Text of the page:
Meltdown and Spectre: Security Flaws Put Your Technology at Risk

University at Albany University at Albany Headlines

IT and security professionals are grappling with two vulnerabilities — Meltdown and Spectre — found in the hardware design of nearly every CPU running in computers today. (Graz University of Technology)

ALBANY, N.Y. (January 8, 2018) — Meltdown and Spectre are the names given to two vulnerabilities that are embedded in the hardware design of just about every Central Processing Unit (CPU) running in computers today. This design flaw has existed for many years, but was only recently discovered and publicly disclosed.

According to the New York Times, these flaws can potentially provide hackers with the means to lift passwords, photos and virtually any kind of data from any device that uses CPUs, including smartphones, iPads, as well as the hardware that powers cloud computing services.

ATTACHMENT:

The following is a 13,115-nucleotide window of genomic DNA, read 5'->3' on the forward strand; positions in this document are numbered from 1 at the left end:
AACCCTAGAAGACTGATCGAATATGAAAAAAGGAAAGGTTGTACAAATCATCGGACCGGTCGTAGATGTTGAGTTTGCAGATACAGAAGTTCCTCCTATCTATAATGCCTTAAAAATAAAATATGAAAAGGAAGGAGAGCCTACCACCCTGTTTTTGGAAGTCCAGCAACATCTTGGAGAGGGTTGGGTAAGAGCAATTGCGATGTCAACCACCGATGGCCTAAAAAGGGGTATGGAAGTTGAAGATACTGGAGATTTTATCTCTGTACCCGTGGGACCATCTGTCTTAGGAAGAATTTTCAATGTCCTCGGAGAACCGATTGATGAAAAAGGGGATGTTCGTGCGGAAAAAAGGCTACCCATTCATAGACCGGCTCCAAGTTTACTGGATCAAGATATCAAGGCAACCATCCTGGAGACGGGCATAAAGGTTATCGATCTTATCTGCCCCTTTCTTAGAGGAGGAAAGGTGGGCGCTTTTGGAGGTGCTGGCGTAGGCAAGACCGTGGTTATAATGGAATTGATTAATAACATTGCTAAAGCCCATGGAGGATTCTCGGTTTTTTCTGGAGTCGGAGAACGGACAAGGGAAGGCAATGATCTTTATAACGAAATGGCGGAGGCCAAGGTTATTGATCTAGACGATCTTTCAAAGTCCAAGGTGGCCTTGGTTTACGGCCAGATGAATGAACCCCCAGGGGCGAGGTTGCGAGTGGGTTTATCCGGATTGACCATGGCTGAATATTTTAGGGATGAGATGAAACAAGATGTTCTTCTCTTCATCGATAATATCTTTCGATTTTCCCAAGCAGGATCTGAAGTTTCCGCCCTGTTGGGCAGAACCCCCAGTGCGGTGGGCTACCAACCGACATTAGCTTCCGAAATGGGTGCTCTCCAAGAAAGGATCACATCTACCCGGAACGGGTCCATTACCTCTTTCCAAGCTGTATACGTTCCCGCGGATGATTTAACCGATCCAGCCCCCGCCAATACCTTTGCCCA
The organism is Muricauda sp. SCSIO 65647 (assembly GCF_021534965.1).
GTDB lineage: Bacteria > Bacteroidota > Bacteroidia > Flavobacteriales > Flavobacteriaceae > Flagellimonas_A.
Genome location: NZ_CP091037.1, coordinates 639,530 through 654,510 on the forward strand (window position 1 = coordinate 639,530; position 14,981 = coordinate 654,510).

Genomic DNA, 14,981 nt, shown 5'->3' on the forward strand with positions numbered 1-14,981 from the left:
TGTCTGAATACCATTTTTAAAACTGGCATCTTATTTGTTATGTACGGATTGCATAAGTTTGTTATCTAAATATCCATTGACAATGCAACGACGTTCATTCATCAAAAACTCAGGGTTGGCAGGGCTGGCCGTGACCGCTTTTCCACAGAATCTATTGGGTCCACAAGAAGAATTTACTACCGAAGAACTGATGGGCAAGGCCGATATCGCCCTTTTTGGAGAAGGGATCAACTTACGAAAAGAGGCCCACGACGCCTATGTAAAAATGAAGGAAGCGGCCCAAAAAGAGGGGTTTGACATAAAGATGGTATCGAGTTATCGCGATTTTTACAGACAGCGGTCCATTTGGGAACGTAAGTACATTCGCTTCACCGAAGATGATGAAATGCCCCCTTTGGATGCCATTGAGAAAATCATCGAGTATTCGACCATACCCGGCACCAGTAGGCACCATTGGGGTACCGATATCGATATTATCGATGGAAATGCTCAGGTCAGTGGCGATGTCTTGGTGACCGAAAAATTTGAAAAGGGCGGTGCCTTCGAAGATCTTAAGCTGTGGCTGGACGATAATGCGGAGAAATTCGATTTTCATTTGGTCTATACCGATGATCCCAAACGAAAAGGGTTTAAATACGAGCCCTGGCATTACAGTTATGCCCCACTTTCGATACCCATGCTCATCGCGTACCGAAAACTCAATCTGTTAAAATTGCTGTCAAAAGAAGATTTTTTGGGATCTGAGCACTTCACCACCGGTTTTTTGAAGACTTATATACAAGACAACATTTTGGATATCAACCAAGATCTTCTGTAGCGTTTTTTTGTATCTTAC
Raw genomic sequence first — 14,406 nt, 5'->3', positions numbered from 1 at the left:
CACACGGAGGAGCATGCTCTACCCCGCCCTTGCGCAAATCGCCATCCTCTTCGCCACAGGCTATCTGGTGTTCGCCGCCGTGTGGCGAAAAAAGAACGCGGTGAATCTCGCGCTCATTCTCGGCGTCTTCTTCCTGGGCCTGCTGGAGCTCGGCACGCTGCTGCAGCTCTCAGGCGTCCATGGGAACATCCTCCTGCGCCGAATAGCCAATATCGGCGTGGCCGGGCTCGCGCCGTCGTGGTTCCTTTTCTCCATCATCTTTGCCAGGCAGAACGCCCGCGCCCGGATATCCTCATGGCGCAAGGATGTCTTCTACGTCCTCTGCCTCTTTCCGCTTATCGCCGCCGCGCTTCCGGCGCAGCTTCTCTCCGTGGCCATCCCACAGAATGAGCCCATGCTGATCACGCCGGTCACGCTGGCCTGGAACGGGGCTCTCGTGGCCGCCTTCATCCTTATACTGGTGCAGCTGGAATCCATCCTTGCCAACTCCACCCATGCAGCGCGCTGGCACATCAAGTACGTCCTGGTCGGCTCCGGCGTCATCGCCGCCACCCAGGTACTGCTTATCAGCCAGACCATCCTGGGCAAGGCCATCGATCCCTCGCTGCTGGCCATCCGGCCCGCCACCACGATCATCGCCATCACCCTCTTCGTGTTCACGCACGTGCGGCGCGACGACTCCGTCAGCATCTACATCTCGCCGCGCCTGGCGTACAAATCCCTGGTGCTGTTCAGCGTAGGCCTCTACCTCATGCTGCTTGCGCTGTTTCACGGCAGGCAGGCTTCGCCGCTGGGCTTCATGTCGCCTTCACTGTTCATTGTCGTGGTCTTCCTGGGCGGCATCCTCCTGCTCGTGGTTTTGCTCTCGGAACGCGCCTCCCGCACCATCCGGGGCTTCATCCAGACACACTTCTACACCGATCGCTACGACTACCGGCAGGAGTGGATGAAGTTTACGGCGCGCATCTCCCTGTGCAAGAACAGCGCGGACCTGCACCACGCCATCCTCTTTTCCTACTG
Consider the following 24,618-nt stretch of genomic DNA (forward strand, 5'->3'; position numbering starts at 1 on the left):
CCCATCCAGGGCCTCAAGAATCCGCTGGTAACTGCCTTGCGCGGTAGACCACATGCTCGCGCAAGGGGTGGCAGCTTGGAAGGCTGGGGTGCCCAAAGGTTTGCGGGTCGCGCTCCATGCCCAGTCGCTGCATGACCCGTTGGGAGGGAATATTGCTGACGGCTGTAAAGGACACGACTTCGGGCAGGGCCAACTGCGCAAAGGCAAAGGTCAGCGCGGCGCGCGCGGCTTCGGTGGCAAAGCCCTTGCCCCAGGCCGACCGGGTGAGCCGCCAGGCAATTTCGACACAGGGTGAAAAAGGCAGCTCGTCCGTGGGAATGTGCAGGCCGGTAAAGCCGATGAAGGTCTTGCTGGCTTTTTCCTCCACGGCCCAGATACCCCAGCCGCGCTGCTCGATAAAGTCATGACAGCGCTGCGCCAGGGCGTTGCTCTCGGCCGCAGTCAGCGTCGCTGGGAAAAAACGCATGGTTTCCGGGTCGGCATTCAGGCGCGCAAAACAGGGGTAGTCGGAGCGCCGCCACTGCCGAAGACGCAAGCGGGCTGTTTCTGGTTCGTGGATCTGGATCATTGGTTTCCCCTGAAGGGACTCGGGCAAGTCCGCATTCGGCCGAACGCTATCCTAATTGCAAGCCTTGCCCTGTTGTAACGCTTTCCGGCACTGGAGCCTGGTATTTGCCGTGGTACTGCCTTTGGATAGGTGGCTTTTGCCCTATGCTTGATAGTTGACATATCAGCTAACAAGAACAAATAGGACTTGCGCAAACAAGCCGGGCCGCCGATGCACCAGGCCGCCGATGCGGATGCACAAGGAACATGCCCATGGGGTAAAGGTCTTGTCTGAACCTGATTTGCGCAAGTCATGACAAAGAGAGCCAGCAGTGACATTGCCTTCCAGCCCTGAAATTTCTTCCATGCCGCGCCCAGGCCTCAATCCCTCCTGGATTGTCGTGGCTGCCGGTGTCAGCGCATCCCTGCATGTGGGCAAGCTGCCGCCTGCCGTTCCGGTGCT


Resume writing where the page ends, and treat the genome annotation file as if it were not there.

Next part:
UAlbany CISO Martin Manjak

The University at Albany’s Chief Information Security Officer, Martin Manjak, offered this overview of how these flaws operate, and what can be done to protect your data.

Q: How do these security flaws work?

A: Meltdown removes the isolation that is supposed to be maintained between applications and the system’s hardware, specifically memory (RAM). When an application makes a call for a system resource, it hands off that request to the operating system (OS), which interacts directly with the CPU, disk storage and memory.

Spectre accomplishes the same breakdown, but between the data used by different applications.

In both cases, it means that the data normally restricted to a particular application or the OS can be fetched from memory by a malicious application. This includes passwords or any other data used by the application, such as Social Security numbers pulled from a database.

Q: What are the risks posed to individuals from Meltdown and Spectre?

A: The major risk is to cloud providers and their customers due to the scale and shared nature of their infrastructure. Individual workstations and …

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